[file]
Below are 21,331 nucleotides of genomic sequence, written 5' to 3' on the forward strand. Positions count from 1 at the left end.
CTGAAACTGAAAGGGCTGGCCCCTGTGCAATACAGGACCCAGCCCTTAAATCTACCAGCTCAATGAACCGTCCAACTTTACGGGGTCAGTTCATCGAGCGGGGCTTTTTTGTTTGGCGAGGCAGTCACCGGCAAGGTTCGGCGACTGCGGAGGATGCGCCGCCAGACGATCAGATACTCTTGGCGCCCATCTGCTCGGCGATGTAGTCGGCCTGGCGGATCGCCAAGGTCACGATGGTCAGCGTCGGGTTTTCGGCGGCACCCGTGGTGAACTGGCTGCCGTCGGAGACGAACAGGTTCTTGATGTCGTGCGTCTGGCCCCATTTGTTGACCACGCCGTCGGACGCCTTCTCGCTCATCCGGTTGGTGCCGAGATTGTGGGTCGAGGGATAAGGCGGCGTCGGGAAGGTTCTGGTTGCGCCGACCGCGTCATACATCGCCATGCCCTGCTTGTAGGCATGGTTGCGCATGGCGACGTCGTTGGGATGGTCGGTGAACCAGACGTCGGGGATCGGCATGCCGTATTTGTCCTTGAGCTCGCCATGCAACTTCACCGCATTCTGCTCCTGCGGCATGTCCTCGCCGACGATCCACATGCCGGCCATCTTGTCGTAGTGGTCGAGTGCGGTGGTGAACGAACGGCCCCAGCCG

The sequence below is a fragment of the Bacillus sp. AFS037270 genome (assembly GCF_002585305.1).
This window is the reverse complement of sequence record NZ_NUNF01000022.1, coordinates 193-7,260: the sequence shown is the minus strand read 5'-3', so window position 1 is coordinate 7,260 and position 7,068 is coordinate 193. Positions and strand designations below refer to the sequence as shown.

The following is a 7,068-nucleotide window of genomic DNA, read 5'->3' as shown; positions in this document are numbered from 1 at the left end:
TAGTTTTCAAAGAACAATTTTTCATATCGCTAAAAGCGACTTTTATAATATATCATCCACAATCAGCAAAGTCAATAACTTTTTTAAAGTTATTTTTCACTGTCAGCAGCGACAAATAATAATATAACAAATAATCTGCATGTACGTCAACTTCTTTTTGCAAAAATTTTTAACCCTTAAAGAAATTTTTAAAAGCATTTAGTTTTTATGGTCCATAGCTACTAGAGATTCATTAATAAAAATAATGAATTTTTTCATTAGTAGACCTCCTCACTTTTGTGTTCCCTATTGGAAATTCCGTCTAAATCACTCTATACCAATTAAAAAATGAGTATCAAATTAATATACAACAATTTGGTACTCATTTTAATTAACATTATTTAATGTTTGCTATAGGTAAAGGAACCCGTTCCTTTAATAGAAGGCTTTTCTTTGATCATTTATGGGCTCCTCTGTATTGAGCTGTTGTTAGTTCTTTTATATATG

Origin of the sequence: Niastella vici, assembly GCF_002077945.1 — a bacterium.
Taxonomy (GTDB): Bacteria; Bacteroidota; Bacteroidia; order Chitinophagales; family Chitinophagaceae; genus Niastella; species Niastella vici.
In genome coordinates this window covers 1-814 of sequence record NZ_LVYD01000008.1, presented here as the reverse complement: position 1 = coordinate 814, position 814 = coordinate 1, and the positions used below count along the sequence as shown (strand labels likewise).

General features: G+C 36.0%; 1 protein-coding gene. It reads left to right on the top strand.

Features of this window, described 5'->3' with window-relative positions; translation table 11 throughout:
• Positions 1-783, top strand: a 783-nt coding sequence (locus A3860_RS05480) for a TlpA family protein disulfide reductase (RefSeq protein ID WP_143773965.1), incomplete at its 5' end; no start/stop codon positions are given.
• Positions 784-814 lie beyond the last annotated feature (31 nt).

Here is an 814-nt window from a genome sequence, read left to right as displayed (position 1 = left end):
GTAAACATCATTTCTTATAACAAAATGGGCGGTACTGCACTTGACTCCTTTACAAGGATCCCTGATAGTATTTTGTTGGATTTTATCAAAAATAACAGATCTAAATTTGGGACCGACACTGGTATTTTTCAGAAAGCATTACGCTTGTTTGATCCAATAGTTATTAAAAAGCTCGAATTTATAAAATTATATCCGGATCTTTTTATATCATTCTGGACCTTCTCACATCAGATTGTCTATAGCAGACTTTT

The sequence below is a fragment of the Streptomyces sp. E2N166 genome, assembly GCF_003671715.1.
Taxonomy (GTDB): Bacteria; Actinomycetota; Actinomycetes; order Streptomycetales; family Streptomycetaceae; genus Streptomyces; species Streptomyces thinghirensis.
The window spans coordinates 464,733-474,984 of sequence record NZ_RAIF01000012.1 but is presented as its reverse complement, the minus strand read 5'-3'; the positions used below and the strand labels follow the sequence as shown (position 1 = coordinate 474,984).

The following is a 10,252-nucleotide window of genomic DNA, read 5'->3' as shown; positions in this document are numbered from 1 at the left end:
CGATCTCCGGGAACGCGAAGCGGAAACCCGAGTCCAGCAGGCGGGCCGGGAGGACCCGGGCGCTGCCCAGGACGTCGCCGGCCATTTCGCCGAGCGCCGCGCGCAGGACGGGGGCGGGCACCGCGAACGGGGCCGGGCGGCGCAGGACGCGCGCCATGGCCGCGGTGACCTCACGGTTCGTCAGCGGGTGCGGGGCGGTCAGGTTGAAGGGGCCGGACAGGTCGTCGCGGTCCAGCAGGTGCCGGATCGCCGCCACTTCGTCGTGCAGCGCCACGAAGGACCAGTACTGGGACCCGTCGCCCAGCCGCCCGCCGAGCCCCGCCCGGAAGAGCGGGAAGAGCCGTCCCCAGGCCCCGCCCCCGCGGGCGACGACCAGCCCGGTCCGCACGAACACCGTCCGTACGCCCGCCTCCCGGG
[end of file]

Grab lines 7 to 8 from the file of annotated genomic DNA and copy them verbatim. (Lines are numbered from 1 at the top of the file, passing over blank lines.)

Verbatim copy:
Origin of the sequence: Niastella vici, assembly GCF_002077945.1 — a bacterium.
Taxonomy (GTDB): Bacteria; Bacteroidota; Bacteroidia; order Chitinophagales; family Chitinophagaceae; genus Niastella; species Niastella vici.